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A precious moment at 1st Prez

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A big day at 1st Presbyterian Church of Midland, Texas a couple weeks back … THE day, really … not just for Christians, but for all people … Easter Day, Resurrection Sunday, Empty Tomb Day, whatever.

It was also a day of added significance for me, in a small personal way … it’s the one time I have the courage to go up front and sing in public. As I have noted before, little remains of the fine tenor voice I carried into high school. If maturity had replaced it with an equally fine baritone, I wouldn’t have minded so much … but, alas, such was not the case. I still sing in public, but only that one time each year, and in the particular circumstances we have at 1st Prez that day … when I am surrounded by a large choir, accompanied by chamber orchestra and organ, and singing for a packed house of people feeling more than the usual level of Christian charity and forgiveness.

On that day, a notice in the church bulletin announces that, “Those who have sung the ‘Hallelujah Chorus’ and would like to join with the choir in this great anthem, please come to the chancel during the singing of the closing hymn” … so I do.

I do the best I can with the voice I have … or maybe it’s not the voice I usually have. I remember a quote by Edward Hoagland that I have shared before, about positive expressions of mob behavior … “It manifests itself, for instance, in the extraordinary quality that singing by a congregation acquires,” he once wrote. “The humdrum and unlovely voices gradually merge into a sweet, uniquely pristine note, a note angelic-sounding, hardly believable. Looking about, one can’t see who in particular might have such a voice. Everybody in the pew has an expression as if he were about to sneeze, and squawks just a little. It is a note created only when hundreds sing … it needs them all. No single person is responsible, any more than any individual in a mob lends that its bestiality.”

Maybe that’s why I am no longer mindful of my voice, or that lump in my throat – not the result of stage fright but, rather of exhilaration. What can I say? For me, it is a tear-maker as I near the end, “King of Kings, and Lord of Lords …” It is a wonderful moment. It IS “a great anthem.” And even as I mangle this note or that, I didn’t care … I am part of making a genuinely joyful noise, nonetheless.

Easter comes just a week or so before the anniversary of the that night in 1742, in Dublin, Ireland, when George Frideric Handel’s “Messiah” oratorio premiered. It’s presentation has grown over the centuries, particularly in the expansion of the musical accompaniment. It’s reputation and popularity has grown, as well, especially the Hallelujah Chorus. At the moment, historians say that England’s King George II probably did not stand during the performance of the chorus … but the tradition of standing continues to this day, and was observed by all in the pews at 1st Prez-Midland on Easter Sunday, followed by a long and enthusiastic ovation ….

YES, that’s right, Presbyterians were clapping and cheering in church!!! For one precious and all-too-brief moment, we were of one voice, one mind and one spirit.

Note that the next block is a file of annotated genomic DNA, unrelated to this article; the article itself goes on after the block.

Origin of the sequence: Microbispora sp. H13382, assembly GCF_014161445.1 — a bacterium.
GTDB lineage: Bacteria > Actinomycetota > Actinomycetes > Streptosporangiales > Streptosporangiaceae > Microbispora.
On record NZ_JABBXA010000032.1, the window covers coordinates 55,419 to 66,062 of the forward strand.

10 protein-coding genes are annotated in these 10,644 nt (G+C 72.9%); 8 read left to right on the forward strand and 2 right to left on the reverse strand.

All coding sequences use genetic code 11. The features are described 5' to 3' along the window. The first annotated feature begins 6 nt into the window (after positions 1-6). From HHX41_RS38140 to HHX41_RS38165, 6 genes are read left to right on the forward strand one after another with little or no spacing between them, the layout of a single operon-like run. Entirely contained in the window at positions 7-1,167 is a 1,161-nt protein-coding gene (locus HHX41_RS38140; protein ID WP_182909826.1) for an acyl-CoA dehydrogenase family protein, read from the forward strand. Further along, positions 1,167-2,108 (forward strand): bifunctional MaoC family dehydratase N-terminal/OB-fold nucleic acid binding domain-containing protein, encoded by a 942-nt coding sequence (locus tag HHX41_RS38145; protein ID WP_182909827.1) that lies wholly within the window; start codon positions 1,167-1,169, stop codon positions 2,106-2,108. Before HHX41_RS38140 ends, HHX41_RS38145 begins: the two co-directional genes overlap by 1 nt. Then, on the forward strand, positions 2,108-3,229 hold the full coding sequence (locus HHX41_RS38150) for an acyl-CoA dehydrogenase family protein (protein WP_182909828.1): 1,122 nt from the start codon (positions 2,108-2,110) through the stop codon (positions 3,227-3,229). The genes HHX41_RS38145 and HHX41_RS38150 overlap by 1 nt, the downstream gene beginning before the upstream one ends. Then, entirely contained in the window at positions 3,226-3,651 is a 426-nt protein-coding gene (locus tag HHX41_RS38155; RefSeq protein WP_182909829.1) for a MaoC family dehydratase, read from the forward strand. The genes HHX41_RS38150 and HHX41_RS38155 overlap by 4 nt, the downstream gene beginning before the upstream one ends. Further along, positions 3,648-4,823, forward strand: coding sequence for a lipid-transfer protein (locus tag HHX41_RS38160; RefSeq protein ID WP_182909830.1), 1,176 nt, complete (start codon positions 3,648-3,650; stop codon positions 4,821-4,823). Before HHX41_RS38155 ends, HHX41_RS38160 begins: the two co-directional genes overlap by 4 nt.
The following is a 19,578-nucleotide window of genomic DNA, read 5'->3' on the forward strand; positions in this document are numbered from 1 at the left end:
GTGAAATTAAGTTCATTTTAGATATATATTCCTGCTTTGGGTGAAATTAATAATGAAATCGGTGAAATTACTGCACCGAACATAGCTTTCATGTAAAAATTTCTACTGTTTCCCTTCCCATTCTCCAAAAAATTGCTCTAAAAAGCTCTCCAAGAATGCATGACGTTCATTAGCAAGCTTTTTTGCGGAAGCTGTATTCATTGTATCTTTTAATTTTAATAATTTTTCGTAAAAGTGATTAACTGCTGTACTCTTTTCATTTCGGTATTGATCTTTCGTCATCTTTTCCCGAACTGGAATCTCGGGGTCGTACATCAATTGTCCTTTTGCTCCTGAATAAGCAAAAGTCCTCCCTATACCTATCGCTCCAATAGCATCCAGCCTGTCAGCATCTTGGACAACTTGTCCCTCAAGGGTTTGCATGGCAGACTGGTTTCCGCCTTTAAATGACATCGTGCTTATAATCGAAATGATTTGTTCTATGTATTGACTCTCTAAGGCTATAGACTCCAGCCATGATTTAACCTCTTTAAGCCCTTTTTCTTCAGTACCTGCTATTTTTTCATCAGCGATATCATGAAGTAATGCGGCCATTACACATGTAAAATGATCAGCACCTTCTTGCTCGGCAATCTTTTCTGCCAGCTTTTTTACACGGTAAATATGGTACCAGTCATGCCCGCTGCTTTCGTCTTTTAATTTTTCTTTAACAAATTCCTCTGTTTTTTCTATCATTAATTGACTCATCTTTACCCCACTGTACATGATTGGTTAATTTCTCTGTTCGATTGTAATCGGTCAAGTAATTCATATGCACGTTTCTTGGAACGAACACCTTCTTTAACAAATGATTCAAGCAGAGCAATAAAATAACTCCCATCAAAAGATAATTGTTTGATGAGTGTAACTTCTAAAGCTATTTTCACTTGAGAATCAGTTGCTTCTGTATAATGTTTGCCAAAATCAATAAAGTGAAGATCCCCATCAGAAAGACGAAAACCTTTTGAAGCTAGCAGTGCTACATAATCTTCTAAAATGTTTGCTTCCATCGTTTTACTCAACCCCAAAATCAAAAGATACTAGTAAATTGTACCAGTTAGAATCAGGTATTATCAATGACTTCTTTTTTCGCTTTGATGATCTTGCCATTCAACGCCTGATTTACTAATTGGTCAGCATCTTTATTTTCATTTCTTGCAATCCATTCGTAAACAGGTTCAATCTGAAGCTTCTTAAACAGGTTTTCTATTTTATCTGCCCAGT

And that made the moment all-the-more precious to me. You see, 1st Presbyterian Church of Midland, Texas is not so much a building or an organization as it is a family … and like all families, there are times of sharing and times of bickering, times of accord and times of discord. Lately, the discord has become more pronounced. We are part of the Presbyterian Church USA denomination. Actions by that denomination’s General Assembly have been in the news over the last several months, as have the reactions of the denomination’s individual congregations. Those reactions run the full range from enthusiastic acceptance to outraged rejection, and everything in between.

Right now, we’re somewhere in between. Several weeks back, our congregation voted to enter into the ‘discernment process’ with Tres Rios Presbytery (our regional council of PCUSA congregations in western Texas). For now, a team from our congregation will discuss agreements and disagreements, problems and solutions with a team from the Presbytery. When all is said and done, we could be facing another vote by our congregation, deciding upon reconciliation, disaffiliation or something in between. While they discuss these matters at the official level, we in the congregation discuss them among ourselves at the unofficial level … how we feel, what path we might take, the consequences of taking one path or another, and the issues that – through the thoughts and actions of others – have brought us to this point.

Please keep our church family in your thoughts and your prayers … that as we consider and discuss, debate and – yes – argue, we will keep in mind that we are brothers and sisters and that, for our occasional bickering, within us all are shared memories of precious moments in which we have stood up as one, sung as one, and offered praise – to God and one another – as one.

Alleluia, amen.

There's a saying around here, something like, "I wasn't born in Texas, but I got here as fast as I could!" That's me. I'm a 'dang Yankee from back-east' who settled in the Lone Star State after some extended stays in the eastern U.S., and New Mexico. I worked as an archaeologist for a few years before dusting off my second major in English, and embarking on a 25-year career in journalism. Since then, I've embraced the dark side of the force, and now work in PR for a community college in Midland, Texas.

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